Learning and training in godliness…

Spiritual Disciplines--Don Whitney

Theologian J. I. Packer recommends reading this book three times—once a month for three months in a row is his suggested ideal. 


The spiritual disciplines are “really a restatement and extension of classical Protestant teaching on the means of grace (the Word of God, prayer, fellowship, the Lord’s Supper),” according to Dr. Packer.  Disciplines, from the Latin disciplinae, simply means “courses of learning and training.”


Donald Whitney’s Spiritual Disciplines for the Christian Life has become a standard on the spiritual disciplines since first published in 1991.  Dr. Packer continues in his Forward,


The foundations he lays are evangelical, not legalistic. In other words, he calls us to pursue godliness through practicing the disciplines out of gratitude for the grace that has saved us, not as self-justifying or self-advancing effort.


Dr. Whitney contends that “the only road to Christian maturity and godliness (a biblical term synonymous with Christlikeness and holiness) passes through the practice of the Spiritual Disciplines.”


 [T]he urgent question every Christian should ask is, “How then shall I pursue holiness, the holiness without which I will not see the Lord? How can I become more like Jesus Christ?”


We find a clear answer in 1 Timothy 4:7: “Discipline yourself for the purpose of godliness” (NASB). In other words, if your purpose is godliness—and godliness is your purpose if you are indwelled by the Holy Spirit, for He makes godliness your purpose—then how do you pursue that purpose? According to this verse, you “discipline yourself for the purpose of godliness.”


This verse is the theme for the entire book. …


In the 2014 update and revision of Spiritual Disciplines for the Christian Life, the largest single change is the emphasis given to the discipline of meditation.


[Meditation is] deep thinking on the truths and spiritual realities revealed in Scripture, or upon life from a scriptural perspective, for the purposes of understanding, application, and prayer. Meditation goes beyond hearing, reading, studying, and even memorizing as a means of taking in God’s Word.


Making a cup of hot tea is Dr. Whitney’s way of illustrating how immersion in Scripture works.


In this analogy your mind is the cup of hot water and the tea bag represents your intake of Scripture.  Hearing God’s Word is like one dip of the tea bag into the cup.  Some of the tea’s flavor is absorbed by the water, but not as much as would occur with a more thorough soaking of the bag.  Reading, studying, and memorizing God’s Word are like additional plunges of the tea bag into the cup.  The more frequently the tea enters the water, the more permeating its effect.  Meditation, however, is like immersing the bag completely and letting it steep until all the rich tea flavor has been extracted and the hot water is thoroughly tinctured reddish brown.  Meditation on Scripture is letting the Bible brew in the brain. Thus we might say that as the tea colors the water, meditation likewise “colors” our thinking. When we meditate on Scripture it colors our thinking about God, about God’s ways and his world, and about ourselves. …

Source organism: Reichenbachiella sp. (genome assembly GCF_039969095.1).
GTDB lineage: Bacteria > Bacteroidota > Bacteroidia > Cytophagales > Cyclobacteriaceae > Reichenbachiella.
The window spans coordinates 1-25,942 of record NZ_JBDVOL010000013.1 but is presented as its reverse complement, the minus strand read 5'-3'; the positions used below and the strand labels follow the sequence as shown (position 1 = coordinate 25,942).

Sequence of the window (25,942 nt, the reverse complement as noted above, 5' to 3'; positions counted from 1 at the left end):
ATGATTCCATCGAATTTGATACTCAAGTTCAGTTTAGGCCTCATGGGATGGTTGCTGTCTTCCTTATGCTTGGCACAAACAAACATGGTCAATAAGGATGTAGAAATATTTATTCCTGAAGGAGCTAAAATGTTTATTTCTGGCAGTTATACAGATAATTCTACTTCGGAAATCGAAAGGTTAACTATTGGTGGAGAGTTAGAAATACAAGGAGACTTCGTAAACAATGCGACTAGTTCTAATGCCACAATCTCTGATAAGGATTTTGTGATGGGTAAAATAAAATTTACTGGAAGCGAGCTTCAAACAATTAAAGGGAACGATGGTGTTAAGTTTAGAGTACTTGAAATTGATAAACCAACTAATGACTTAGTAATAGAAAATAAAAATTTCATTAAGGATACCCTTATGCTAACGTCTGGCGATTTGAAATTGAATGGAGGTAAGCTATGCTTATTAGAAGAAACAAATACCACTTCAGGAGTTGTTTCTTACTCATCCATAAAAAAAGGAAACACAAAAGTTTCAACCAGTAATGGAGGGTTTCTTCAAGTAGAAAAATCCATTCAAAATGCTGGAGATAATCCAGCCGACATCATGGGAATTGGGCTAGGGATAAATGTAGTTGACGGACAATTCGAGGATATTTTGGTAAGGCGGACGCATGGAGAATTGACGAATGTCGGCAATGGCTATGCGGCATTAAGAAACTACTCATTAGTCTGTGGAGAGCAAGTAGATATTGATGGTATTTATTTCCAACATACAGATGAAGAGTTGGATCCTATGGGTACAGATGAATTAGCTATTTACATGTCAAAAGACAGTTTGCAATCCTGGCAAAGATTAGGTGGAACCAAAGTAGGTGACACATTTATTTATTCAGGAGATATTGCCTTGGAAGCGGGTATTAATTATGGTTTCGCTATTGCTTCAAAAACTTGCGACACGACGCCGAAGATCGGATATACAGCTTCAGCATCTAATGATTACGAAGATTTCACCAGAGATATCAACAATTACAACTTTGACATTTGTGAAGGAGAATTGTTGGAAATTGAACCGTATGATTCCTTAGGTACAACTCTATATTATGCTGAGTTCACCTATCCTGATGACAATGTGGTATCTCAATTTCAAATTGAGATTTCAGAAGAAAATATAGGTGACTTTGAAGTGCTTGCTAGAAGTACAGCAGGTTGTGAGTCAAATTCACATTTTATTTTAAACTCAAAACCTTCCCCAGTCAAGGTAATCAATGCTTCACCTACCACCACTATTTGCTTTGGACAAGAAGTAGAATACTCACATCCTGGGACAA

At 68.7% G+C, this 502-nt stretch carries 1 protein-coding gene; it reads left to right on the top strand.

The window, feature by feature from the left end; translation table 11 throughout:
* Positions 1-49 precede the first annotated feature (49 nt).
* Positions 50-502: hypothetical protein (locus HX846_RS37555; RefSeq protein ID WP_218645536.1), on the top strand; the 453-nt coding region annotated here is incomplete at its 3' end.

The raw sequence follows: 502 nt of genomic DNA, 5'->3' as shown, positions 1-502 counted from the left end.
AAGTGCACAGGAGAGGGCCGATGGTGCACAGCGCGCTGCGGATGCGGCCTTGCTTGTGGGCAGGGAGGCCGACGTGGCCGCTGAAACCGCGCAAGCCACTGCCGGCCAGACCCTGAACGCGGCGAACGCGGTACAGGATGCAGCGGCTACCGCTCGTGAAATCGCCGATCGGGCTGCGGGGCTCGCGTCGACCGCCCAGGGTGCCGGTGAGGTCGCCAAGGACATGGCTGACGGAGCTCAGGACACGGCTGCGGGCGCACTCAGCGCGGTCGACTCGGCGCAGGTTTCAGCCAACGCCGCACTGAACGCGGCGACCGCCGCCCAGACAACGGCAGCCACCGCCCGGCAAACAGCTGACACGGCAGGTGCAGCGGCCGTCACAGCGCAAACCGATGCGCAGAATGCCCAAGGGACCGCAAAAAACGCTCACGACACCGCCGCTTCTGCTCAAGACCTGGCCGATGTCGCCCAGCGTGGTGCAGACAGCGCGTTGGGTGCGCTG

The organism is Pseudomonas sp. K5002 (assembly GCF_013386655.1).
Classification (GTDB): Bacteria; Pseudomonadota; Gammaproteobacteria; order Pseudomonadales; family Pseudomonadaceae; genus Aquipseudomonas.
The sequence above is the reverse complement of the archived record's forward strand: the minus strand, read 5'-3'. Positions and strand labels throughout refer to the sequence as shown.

Reading the Bible tells the believer, for example, of God’s love.  Meditation is more likely to convince him or her of it personally and, in biblically appropriate ways, to cause a person to feel loved by God.


Meditation may be more difficult for us today than it was in ancient Israel.  Dr. Whitney speculates that today’s busyness and constant bombardment of information may result in “a mental distraction and dissipation that overwhelms our capacity to absorb Scripture.”  But for those do read the Bible and attend church and Bible study, they may still not be transformed by Scripture.


It is possible to encounter a torrential amount of God’s truth, but without absorption, you will be little better for the experience. …


After the exposure to Scripture we need to absorb it.  Meditation is the absorption of Scripture.   And it’s the absorption of Scripture that leads to the experience with God and the transformation of life we long for when come to the Bible.  Yes, we want to hear the read the Bible—often and much—but without the addition of meditation, warned the great man of prayer and faith George Muller, “the simple reading of the Word of God” can become information that “only passes through our minds, just as water runs through a pipe.”


“How then do we meditate Christianly?”  The last half of Chapter 3, “Bible Intake … For The Purpose of Godliness,” is dedicated to answering this question.  Dr. Whitney suggests starting with a suitable passage and then selecting an appropriate method of meditating.  He lists 17 different methods, such as praying through the text, memorizing the text, and asking how the text applies to our individual lives.  A helpful summary of these methods is available online.  But even better, buy the book and get a detailed explanation of each, which is much more helpful that the mere outline.  Dr. J. I. Packard’s Forward and chapter 1, “The Spiritual Disciplines … For the Purpose of Godliness,” are available online.



Don Whitney is Professor of Biblical spirituality and Associate Dean at The Southern Baptist Theological Seminary in Louisville, Kentucky.  In addition to Spiritual Disciplines for the Christian Life, he is the author of How Can I Be Sure I’m a Christian?, Spiritual Disciplines Within the Church, Ten Questions to Diagnose Your Spiritual Health, Simplify Your Spiritual Life, and Family Worship.  Don’s website is BiblicalSpirituality.org.



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